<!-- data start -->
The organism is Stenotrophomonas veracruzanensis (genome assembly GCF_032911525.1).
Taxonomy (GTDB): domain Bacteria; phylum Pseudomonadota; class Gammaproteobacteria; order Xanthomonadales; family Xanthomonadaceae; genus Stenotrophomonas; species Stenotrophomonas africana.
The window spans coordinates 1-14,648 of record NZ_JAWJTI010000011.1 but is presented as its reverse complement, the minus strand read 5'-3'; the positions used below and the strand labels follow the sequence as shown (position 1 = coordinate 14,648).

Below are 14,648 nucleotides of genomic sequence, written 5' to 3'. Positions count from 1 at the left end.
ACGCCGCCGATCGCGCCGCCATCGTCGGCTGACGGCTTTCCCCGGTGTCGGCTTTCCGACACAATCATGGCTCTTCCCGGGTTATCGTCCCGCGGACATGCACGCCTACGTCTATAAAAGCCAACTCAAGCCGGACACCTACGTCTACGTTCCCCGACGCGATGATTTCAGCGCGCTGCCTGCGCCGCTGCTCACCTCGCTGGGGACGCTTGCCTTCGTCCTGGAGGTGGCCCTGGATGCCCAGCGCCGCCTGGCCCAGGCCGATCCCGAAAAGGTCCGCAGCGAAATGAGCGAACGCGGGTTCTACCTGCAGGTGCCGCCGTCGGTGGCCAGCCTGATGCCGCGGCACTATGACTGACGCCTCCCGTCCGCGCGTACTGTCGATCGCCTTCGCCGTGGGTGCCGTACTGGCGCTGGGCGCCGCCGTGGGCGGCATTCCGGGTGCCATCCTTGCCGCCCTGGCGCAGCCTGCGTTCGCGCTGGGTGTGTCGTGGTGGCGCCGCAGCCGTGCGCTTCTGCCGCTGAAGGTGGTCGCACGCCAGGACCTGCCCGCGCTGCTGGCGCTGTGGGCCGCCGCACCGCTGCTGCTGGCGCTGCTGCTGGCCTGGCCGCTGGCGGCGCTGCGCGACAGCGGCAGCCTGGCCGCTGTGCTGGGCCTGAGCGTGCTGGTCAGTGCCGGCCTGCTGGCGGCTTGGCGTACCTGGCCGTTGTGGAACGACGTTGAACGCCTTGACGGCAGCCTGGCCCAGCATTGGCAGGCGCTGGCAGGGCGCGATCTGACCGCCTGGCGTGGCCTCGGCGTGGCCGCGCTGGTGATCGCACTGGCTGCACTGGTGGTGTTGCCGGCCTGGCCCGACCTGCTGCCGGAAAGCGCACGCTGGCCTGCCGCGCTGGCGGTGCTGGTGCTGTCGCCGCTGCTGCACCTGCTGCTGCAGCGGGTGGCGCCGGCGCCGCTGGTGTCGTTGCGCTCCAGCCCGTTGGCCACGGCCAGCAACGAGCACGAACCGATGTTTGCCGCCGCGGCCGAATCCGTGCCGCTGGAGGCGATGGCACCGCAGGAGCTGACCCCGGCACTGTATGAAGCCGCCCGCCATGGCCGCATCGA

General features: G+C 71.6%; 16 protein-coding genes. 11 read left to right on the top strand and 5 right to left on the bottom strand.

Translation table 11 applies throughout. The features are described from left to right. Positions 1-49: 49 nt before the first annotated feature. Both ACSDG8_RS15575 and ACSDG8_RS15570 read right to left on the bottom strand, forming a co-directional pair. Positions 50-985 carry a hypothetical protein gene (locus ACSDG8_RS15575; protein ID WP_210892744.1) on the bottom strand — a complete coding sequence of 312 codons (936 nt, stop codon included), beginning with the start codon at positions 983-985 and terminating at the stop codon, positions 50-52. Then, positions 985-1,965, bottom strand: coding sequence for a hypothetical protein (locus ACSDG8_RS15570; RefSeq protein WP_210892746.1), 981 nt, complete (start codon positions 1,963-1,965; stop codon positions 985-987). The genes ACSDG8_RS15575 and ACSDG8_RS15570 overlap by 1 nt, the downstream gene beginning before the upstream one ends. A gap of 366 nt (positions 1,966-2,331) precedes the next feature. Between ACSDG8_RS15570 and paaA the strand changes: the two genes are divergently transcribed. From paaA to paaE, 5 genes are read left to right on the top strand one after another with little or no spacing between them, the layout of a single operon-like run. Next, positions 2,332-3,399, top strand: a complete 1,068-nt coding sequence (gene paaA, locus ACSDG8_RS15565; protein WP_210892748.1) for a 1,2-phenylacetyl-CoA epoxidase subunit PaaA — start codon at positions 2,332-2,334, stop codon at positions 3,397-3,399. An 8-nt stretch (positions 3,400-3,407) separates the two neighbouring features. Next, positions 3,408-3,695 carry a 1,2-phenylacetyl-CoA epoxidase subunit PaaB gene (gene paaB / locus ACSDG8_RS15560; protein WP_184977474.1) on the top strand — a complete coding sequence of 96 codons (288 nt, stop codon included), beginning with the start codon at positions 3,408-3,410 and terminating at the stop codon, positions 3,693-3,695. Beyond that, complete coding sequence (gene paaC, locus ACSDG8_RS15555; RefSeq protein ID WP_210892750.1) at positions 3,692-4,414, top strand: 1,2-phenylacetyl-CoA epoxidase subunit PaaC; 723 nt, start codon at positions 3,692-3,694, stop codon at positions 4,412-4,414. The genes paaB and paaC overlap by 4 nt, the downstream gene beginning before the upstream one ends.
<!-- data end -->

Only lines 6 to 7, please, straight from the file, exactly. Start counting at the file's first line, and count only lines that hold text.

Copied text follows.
General features: G+C 71.6%; 16 protein-coding genes. 11 read left to right on the top strand and 5 right to left on the bottom strand.

Translation table 11 applies throughout. The features are described from left to right. Positions 1-49: 49 nt before the first annotated feature. Both ACSDG8_RS15575 and ACSDG8_RS15570 read right to left on the bottom strand, forming a co-directional pair. Positions 50-985 carry a hypothetical protein gene (locus ACSDG8_RS15575; protein ID WP_210892744.1) on the bottom strand — a complete coding sequence of 312 codons (936 nt, stop codon included), beginning with the start codon at positions 983-985 and terminating at the stop codon, positions 50-52. Then, positions 985-1,965, bottom strand: coding sequence for a hypothetical protein (locus ACSDG8_RS15570; RefSeq protein WP_210892746.1), 981 nt, complete (start codon positions 1,963-1,965; stop codon positions 985-987). The genes ACSDG8_RS15575 and ACSDG8_RS15570 overlap by 1 nt, the downstream gene beginning before the upstream one ends. A gap of 366 nt (positions 1,966-2,331) precedes the next feature. Between ACSDG8_RS15570 and paaA the strand changes: the two genes are divergently transcribed. From paaA to paaE, 5 genes are read left to right on the top strand one after another with little or no spacing between them, the layout of a single operon-like run. Next, positions 2,332-3,399, top strand: a complete 1,068-nt coding sequence (gene paaA, locus ACSDG8_RS15565; protein WP_210892748.1) for a 1,2-phenylacetyl-CoA epoxidase subunit PaaA — start codon at positions 2,332-2,334, stop codon at positions 3,397-3,399. An 8-nt stretch (positions 3,400-3,407) separates the two neighbouring features. Next, positions 3,408-3,695 carry a 1,2-phenylacetyl-CoA epoxidase subunit PaaB gene (gene paaB / locus ACSDG8_RS15560; protein WP_184977474.1) on the top strand — a complete coding sequence of 96 codons (288 nt, stop codon included), beginning with the start codon at positions 3,408-3,410 and terminating at the stop codon, positions 3,693-3,695. Beyond that, complete coding sequence (gene paaC, locus ACSDG8_RS15555; RefSeq protein ID WP_210892750.1) at positions 3,692-4,414, top strand: 1,2-phenylacetyl-CoA epoxidase subunit PaaC; 723 nt, start codon at positions 3,692-3,694, stop codon at positions 4,412-4,414. The genes paaB and paaC overlap by 4 nt, the downstream gene beginning before the upstream one ends.